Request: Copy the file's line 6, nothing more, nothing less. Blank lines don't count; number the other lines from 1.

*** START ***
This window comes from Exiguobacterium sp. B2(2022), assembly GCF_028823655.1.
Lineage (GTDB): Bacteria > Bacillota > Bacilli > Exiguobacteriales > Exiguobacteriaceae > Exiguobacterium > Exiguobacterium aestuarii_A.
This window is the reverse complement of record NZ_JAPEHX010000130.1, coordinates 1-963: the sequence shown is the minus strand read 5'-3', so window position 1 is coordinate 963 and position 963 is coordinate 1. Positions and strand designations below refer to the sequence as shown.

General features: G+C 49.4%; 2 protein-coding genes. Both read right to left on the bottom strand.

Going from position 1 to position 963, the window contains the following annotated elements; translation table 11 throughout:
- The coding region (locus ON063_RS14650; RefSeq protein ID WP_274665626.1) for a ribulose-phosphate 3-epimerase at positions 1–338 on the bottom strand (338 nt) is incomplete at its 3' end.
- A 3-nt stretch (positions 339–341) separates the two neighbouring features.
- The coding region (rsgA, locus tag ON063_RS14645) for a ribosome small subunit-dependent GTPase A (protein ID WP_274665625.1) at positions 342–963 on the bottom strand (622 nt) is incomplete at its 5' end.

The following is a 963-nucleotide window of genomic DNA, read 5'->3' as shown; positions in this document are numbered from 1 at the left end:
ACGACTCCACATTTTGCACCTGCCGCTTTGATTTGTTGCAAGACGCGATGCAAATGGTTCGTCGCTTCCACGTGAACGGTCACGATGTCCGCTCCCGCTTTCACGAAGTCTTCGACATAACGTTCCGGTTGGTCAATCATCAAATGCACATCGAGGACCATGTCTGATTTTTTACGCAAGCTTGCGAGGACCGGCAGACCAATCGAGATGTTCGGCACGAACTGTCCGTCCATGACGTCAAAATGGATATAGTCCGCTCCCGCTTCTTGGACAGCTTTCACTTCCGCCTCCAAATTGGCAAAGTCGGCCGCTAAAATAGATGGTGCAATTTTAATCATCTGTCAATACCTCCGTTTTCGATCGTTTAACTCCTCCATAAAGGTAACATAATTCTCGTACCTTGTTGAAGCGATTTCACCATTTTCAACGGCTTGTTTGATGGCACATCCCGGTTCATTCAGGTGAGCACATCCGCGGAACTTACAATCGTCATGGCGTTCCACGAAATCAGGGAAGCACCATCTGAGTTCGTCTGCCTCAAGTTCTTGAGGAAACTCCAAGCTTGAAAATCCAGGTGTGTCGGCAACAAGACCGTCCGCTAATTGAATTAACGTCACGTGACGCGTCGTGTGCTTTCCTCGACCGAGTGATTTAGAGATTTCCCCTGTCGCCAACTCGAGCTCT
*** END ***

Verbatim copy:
- The coding region (locus ON063_RS14650; RefSeq protein ID WP_274665626.1) for a ribulose-phosphate 3-epimerase at positions 1–338 on the bottom strand (338 nt) is incomplete at its 3' end.